[10] This involves a judgment whether granting the AEP applied for would not substantially affect the character of the locality, when the total number of AEPs and licensed brothels in the locality is taken into account.  An issue was raised whether the first premises of those kinds applied for could ever substantially alter the character of the locality.  In my opinion the fact that there are no licensed brothels or premises permitted to provide adult entertainment in an area does not preclude the Chief Executive from being satisfied that the character of the locality in which the relevant premises are situated is such that granting even one AEP would substantially affect its character.  However, since an AEP can only be granted in respect of premises where entertainment including table top dancing and striptease falling short of acts of an explicit sexual nature may be performed, cases where granting an AEP would substantially affect the character of the locality would seem to be rare.  

[11] In deciding whether to grant an application for an AEP, the Chief Executive is required to have regard to the objections made to the grant of the application, comments from the local government for the area, comments from the Assistant Commissioner of Police for the area and the impact on the amenity of the community concerned  (s 121(5)).  “Community” is a different word again from those used in s 107A and s 119(4).      

[12] The issues under s 107A and s 119(4) are separate and distinct.  In general, it would seem not to matter whether s 107A was considered as a threshold question, as in a case where it was apparent that granting the application would substantially affect the character of the locality irrespective of other considerations, or as a question to be decided by the Chief Executive as a final question to be considered after he has decided that objections made pursuant to s 119(4) and other matters required to be taken into account have not persuaded him, to that point, not to grant the application.  The approach may vary from case to case.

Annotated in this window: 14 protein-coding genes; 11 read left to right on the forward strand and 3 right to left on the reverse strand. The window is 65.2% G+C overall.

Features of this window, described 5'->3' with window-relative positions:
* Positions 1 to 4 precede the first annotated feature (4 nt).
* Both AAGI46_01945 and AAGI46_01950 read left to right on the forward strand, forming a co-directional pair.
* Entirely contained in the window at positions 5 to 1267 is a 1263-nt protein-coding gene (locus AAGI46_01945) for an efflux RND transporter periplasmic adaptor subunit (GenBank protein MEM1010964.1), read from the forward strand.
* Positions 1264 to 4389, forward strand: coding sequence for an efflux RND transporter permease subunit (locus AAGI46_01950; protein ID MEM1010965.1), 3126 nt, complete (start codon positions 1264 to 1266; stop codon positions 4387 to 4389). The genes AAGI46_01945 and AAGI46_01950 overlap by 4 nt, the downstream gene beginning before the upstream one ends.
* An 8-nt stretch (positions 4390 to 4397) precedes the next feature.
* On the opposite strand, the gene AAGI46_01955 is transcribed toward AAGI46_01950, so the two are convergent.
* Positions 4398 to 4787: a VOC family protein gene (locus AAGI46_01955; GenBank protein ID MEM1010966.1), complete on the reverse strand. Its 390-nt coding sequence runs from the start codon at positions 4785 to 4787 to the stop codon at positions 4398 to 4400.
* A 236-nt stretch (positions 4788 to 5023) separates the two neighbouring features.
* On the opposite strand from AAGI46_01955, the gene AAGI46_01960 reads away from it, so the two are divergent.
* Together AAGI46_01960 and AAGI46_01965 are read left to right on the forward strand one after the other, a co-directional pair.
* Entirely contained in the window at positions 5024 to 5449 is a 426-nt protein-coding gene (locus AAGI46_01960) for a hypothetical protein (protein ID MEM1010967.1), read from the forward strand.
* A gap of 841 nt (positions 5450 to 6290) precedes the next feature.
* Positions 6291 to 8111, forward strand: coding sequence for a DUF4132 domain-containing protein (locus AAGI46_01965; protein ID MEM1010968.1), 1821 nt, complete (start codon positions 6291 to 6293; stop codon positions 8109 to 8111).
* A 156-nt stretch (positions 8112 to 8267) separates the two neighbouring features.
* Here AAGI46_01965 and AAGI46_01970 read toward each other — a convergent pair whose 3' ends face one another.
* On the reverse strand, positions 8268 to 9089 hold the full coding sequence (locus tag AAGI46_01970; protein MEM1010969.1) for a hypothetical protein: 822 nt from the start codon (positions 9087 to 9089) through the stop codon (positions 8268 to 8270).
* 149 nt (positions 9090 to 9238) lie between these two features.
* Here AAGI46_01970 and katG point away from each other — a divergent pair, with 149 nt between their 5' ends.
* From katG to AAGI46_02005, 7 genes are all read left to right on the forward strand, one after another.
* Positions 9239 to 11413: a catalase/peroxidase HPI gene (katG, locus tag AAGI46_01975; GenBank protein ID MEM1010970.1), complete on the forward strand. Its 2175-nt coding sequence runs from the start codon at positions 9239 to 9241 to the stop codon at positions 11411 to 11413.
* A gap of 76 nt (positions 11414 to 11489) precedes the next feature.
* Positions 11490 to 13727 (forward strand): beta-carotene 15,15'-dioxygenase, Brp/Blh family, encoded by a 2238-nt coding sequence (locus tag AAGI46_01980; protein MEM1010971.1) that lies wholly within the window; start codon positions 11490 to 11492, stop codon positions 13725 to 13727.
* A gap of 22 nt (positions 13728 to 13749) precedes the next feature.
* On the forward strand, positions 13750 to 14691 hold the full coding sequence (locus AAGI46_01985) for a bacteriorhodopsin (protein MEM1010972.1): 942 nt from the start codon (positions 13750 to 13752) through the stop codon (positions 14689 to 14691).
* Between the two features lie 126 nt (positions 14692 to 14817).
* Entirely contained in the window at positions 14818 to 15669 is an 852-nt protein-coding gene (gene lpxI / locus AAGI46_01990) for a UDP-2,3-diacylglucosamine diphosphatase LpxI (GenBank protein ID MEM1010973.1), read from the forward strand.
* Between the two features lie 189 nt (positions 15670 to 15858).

[13] The purpose of s 107A(1)(b) seems to be to allow the Chief Executive to limit the number of licensed brothels and premises permitted to provide adult entertainment in a locality to a number which will not substantially affect the character of the locality.  In theory, the Chief Executive could exercise that power, even though the matters raised by objectors under s 119 or other relevant considerations had not been made out.  Section 119(4)(a) seems to be concerned with the effect on people.  Section 119(4)(b) is concerned with the effect on the locality.  In that respect it has more affinity with s 107A but the use of different terms in them suggests that they may not cover precisely the same ground.                      

[14] The character of a locality is not fixed for all time.  It is something that may change for better or worse over time.  At any relevant point in time, as the LAT discussed in its reasons, the nature and appearance of physical features of the locality and the nature of activities carried on by people in it are components of the character of the locality.  In my view, any sufficiently defined and discernable evidence of evolution of the locality which is under way at the relevant point in time is also a factor contributing to its character.  An ongoing process of regeneration or degeneration of the locality is capable of contributing to its character for the purposes of the legislation.  Such a process may be evidenced by town planning regimes or intentions of sufficient certainty.  This is essentially what the LAT observed in its reasons.